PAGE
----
Known and loved for their evergreen trailing vines, one of the most common problems that happen with them is that their vines and leaves start drooping. However, you’ll be happy to know that this tends to be one of the earliest signs of trouble so if there are no other signs of trouble then this hopefully means the problem will be easier to fix.
Below we will detail each of the main causes of a droopy English Ivy as well as how to treat the problem and prevent it from causing more harm to your plant in future.
A drooping English Ivy can suggest overwatering
English Ivy plants are pretty hardy and won’t die suddenly if you overwater them once in a while or if their environment isn’t exactly how they like it. However, consistent overwatering will mean your English Ivy’s leaves will start to droop as their roots begin to rot and turn mushy.
If the roots start to turn mushy, the individual leaves will droop and may even eventually fall off completely as your English Ivy will not be able to get nutrients from the soil to maintain healthy leaves or new growth.
If you think that you may have overwatered your English Ivy, check the soil moisture to confirm. It’s also a good idea to check over the root system as rotten roots will be soft to touch and very dark in colour.
Replace any waterlogged soil straight away rather than just sit and wait for it to dry up over time. This avoids further damage being caused.
To prevent the issue long-term, make sure to check the moisture in the soil before you water your English Ivy. There are two really easy ways to make sure that it definitely needs water. First check the moisture at the top of the soil, if it is still damp then wait a few days before watering again. You can also lift up your English Ivy to check the weight of the plant before and after watering. You will then start to be able to gauge how heavy the soil is when it is in need of water. Make sure to handle your English Ivy gently when picking it up to prevent any leaves from breaking away from the main stem.
If you want to be 100% sure about how much moisture is in the potting mix, and whether it’s actually time to water your English Ivy, then we recommend using a moisture meter. You simply pop them in the soil and it will tell you how soggy the soil is – it’s really that simple. We use this one from Amazon.
Underwatering can also cause your English Ivy to start drooping
The strange (and often frustrating) thing about drooping leaves on an English Ivy (and a lot of other plant types) is that as well as too much water, the issue can also be caused by not enough moisture in the soil.
This is a slower issue to take hold of your plant and English Ivys can be forgiving for the odd time when you forget to water. However, if the issue persists for several weeks and months at once, it can lead to a variety of issues if not sorted; the most serious of which is plant death. However, if the leaves have only just begun to droop down on your English Ivy, then it suggests you have caught the problem early. Other signs of underwatering include brown leaf tips and edges, crispy leaves and your plant feeling super light when you lift it so look out for those when diagnosing the problem.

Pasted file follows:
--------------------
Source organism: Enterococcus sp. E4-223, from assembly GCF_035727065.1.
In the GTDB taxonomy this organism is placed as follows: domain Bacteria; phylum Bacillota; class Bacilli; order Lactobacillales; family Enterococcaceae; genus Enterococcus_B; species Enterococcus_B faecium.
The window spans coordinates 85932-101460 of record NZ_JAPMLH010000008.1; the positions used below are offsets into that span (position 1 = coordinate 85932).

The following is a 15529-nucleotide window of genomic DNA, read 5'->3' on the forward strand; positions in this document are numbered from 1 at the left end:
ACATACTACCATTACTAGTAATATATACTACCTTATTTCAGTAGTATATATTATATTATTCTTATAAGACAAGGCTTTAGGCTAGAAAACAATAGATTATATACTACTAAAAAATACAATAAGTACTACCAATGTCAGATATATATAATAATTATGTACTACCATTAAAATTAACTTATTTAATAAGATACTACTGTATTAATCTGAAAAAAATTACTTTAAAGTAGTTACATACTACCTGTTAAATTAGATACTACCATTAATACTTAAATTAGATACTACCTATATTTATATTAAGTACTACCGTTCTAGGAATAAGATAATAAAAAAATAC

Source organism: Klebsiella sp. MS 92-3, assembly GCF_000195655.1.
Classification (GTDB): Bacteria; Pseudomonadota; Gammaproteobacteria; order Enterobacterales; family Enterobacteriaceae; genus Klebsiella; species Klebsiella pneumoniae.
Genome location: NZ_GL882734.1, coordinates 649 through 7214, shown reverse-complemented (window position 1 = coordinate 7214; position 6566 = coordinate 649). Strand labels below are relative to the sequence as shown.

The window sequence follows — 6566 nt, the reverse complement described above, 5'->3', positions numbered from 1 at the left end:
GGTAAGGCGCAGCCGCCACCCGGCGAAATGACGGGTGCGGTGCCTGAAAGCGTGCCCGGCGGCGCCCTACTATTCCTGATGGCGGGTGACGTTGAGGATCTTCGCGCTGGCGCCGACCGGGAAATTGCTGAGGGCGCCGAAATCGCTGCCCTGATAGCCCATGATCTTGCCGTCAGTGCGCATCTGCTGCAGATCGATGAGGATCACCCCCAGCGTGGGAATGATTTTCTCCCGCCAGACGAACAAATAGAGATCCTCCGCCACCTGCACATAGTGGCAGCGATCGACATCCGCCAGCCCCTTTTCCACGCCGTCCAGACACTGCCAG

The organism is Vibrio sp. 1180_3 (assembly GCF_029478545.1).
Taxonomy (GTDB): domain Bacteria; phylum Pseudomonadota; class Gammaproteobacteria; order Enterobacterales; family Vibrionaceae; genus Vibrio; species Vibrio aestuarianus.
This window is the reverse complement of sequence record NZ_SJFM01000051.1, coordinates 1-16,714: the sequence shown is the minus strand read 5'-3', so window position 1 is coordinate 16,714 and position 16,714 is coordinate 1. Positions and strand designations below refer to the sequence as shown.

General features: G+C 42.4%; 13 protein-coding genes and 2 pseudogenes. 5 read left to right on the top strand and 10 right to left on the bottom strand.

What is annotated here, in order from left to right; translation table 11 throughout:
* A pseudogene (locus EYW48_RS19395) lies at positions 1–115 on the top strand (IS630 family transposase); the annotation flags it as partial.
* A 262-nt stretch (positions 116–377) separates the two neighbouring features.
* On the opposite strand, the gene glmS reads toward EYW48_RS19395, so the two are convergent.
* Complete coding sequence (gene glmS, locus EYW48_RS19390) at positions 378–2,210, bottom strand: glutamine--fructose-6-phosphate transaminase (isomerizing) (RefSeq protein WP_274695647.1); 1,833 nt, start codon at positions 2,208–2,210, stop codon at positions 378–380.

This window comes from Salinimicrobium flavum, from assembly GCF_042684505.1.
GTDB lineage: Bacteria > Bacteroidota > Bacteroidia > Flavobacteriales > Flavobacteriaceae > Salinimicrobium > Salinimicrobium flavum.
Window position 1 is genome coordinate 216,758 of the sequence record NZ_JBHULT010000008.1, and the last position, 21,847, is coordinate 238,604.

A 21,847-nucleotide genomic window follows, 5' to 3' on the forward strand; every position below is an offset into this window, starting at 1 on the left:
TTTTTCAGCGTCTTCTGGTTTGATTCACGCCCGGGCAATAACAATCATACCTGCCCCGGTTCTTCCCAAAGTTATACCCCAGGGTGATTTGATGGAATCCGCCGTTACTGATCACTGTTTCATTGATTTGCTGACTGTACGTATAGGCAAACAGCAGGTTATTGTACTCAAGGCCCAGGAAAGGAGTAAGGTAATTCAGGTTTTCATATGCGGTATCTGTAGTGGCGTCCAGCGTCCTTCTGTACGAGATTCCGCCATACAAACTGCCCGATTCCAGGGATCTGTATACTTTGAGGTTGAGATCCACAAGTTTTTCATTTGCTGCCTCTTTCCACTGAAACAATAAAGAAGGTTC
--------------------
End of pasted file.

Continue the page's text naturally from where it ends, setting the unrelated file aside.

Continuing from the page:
If the leaves of your English Ivy are quite dry as well as drooping down and may have even started turning brown, then we suspect that a lack of water is the culprit. However, before you start pouring buckets of water over your plant, you need to make sure that this is really the cause of the drooping leaves on your English Ivy. Check the soil moisture and see if the roots have started to crisp up.
How to fix an underwatered English Ivy
Give your plant a soak.
Fill up a container with fresh temperate water and place your plant in there for about 10 minutes. This will allow the water to soak into the potting mix and your plant will take up only what it needs.
Slowly reintroduce watering.
Sudden changes in the environment can be quite stressful for plants and if the potting mix goes from really dry to soggy super quickly, it can cause your plant to go into shock. After doing a quick soak, water your plant a little bit every other day for a week.
Adjust your watering schedule.
To prevent the issue moving forward, make sure that you are increasing either how much water you give your plant each time, or how frequently you water.
Cold temperatures may also be to blame
A much less common reason why your English Ivy might start to droop is temperature changes. This is normally very easy to diagnose and solve as a digital thermometer can tell you very quickly whether you need to relocate your plant.
If your English Ivy is too close to a draft door or window or is next to an air conditioning vent, this can cause your plant to become stressed and droop down. Cold temperatures also increase the risk of root rot so something you really want to avoid.
Shock or stress can cause drooping leaves
If you have recently moved house or moved your English Ivy to a new spot, then this change may be causing the leaves to droop. Plants can be a little bit like humans and get quite stressed if their environment changes from one day to another and will show this in a variety of ways. One of which is drooping their leaves and vines.
As long as the new environment meets the needs of your plant, the drooping leaves and vines should be temporary and your English Ivy should return to normal in a few weeks.
Those are the most common reasons why your English Ivy has become droopy. It’s important that once you’ve made any changes to either the care or environment of your English Ivy, then you keep a close eye on it for the next few weeks. This is to make sure that you have successfully diagnosed the issue and that things are progressing in the right way.
Check out our English Ivy care guide to learn more about how to keep your plant happy!
Written by Billy Dawson